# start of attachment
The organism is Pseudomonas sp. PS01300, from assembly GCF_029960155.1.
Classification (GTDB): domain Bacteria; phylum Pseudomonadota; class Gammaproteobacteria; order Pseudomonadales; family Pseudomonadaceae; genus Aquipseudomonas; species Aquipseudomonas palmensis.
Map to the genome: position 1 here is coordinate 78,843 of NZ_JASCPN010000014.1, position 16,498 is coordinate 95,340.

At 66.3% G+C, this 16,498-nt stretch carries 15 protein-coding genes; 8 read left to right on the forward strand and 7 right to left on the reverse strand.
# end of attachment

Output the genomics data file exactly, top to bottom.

The organism is Pseudomonas sp. PS01300, from assembly GCF_029960155.1.
Classification (GTDB): domain Bacteria; phylum Pseudomonadota; class Gammaproteobacteria; order Pseudomonadales; family Pseudomonadaceae; genus Aquipseudomonas; species Aquipseudomonas palmensis.
Map to the genome: position 1 here is coordinate 78,843 of NZ_JASCPN010000014.1, position 16,498 is coordinate 95,340.

At 66.3% G+C, this 16,498-nt stretch carries 15 protein-coding genes; 8 read left to right on the forward strand and 7 right to left on the reverse strand.